Pubs and restaurants book up ahead of lockdown's end

By Alex Crowe
Capital Brewery assistant manager Lauren Ghiradello is getting ready for customers on Friday. Picture: Karleen Minney

Some Canberra venues will start charging a redeemable booking fee to help them make the most of the city's staged reopening on Friday.

Pubs, restaurants and cafes will welcome back customers at the end of the week under strict operating guidelines to limit risks to customers and staff.

Phones have been ringing off the hook with customers wanting to book tables as Canberrans get ready to emerge from more than two months of lockdown.

Capital Brewing in Fyshwick has almost all its weekend slots booked out for the next month, but has introduced a $50 booking fee to mitigate the risk of no shows.

Others, including Edgars at Ainslie, will charge a cancellation fee for people who book a table but don't show up.

ACT government guidelines means Capital Brewing will have a capacity of 50 people in the beer garden despite having has a licence for 998 people.

Co-owner Laurence Kain said strict limits were part of the reason Capital had recently converted a storeroom into an outside bar.

"We knew that this COVID thing was going to hang on, and it's much safer for everyone to be served and to be seated outdoors," he said.

While al fresco dining starts Friday, Capital will keep its indoor areas shut off for the next couple of weeks until rules change to allow higher-density patronage.

From October 29, indoor limits will increase from a maximum of 25 people to 100. Limits on outdoor areas will increase from a maximum of 50 to 150.

As part of the roadmap out of lockdown, the ACT government will incentivise outdoor dining by encouraging businesses to apply for an exemption to allow it.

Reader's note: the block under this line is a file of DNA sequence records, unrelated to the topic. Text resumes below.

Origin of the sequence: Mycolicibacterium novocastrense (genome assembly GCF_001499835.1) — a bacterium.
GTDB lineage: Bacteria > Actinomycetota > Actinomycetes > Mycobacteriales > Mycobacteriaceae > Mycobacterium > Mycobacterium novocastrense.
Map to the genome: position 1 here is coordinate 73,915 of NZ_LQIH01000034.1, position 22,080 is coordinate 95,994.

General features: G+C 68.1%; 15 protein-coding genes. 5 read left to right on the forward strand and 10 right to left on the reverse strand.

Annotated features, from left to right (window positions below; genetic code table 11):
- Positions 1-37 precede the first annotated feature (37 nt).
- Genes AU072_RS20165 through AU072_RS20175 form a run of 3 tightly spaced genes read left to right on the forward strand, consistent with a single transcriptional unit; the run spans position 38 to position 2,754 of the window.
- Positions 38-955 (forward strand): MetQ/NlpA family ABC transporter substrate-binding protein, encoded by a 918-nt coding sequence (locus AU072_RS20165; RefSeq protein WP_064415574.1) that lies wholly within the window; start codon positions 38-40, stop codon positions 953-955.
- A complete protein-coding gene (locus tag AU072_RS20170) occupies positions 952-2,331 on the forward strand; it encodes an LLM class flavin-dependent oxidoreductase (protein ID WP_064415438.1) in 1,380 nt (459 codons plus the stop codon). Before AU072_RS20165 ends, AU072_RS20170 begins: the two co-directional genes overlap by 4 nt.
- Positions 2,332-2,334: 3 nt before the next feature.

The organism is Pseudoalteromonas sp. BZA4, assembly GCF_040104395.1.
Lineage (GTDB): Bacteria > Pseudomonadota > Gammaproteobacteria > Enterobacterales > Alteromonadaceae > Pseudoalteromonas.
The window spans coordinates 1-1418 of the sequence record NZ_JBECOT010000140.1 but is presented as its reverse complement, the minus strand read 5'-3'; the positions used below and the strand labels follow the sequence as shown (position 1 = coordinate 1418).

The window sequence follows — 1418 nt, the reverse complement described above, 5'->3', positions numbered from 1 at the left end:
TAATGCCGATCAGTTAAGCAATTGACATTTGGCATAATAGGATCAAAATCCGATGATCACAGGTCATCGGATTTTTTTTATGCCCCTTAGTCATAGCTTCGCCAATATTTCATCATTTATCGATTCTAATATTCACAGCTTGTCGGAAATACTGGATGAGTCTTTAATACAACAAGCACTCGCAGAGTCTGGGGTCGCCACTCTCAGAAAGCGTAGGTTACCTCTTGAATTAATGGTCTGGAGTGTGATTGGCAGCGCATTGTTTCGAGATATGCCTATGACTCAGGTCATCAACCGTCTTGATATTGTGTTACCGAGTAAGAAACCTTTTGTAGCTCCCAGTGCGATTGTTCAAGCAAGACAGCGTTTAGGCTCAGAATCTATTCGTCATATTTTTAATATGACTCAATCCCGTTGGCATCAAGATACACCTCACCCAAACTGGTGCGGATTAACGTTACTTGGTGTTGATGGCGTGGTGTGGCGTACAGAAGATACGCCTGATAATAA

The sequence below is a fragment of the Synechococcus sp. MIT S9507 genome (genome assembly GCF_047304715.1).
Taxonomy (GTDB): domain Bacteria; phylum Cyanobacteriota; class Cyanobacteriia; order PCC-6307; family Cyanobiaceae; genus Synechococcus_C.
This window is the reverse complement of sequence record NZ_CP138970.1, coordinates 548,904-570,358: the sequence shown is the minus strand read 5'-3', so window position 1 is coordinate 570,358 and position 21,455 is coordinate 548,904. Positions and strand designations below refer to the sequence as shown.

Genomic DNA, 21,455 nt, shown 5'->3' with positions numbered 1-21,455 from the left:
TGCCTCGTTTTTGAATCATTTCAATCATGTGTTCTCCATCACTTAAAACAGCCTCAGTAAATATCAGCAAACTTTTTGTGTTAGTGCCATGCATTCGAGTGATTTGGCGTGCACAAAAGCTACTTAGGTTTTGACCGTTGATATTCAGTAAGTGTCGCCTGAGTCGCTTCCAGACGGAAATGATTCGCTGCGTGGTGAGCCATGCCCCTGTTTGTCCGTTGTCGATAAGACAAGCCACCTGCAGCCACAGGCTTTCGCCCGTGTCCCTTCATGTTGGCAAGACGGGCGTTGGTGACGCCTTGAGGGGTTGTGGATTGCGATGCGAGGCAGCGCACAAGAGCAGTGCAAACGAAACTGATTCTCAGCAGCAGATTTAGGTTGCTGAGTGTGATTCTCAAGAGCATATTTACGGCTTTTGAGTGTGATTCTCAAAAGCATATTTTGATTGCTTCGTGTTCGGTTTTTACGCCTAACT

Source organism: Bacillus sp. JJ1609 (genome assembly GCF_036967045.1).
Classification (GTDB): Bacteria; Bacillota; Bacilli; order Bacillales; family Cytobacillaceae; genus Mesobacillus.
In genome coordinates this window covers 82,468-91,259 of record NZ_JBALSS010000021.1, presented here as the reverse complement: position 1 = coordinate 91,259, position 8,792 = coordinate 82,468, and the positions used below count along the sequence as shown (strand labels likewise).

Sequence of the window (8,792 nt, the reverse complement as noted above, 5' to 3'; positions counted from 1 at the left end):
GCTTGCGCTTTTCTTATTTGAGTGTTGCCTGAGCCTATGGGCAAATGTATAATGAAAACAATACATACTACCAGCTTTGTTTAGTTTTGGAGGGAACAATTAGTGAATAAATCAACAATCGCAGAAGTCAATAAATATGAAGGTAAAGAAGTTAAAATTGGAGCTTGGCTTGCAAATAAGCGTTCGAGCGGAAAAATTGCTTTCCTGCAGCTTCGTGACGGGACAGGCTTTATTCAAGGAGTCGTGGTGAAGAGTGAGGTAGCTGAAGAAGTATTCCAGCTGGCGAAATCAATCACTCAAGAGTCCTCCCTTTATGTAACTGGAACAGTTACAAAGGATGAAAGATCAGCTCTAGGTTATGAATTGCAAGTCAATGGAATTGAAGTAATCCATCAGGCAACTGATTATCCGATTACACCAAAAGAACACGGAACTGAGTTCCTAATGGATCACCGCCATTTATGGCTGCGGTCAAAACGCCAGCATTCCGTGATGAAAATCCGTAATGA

Mr Kain said it had not been made clear what would be required of Capital should it be identified as an exposure site in the future. He added he believed the slow steps out of lockdown were necessary.

Strict caps on numbers have not been without their critics in the industry. The Australian Hotels Association's ACT general manager, Anthony Brierley, has warned many hospitality businesses won't be open for weeks.

Public Bar in Manuka will stay shut for the time being. Owner Frank Condi said 25 people inside wouldn't be much of a vibe for patrons, and wouldn't cover costs.

On the other side of town, Mr Condi's Ainslie venues will welcome the return of sit-down service from Friday. Edgar's will be open daily from 7am, while the Inn, Wakefield's and Mama Dough will open for dinner.

Bookings will be required at all venues, and operators will attempt to prevent last-minute cancellations by charging a fee for those who bail at the last minute.

Mr Condi did not hesitate when asked if the idea of operating under the coming limitations made him nervous.

"100 per cent," he said. "It's not realistic to be limited to these numbers and try to run a business. But we have to open up at some stage, and we have to get the ball rolling. We've just got to roll with the punches and get it done."

Mr Condi said while extending takeaway offerings had kept them afloat over the lockdown period, the venues needed customers on seats to make a profit.

"One of our chefs made a comment the other day, 'I just can't wait to put food on a plate instead of food in a box'," Mr Condi said.

Capital Brewing says keg orders are coming "in the truckloads".

"The bounceback we've had in Sydney has been phenomenal, like the keg volumes have just been huge," Mr Kain said.

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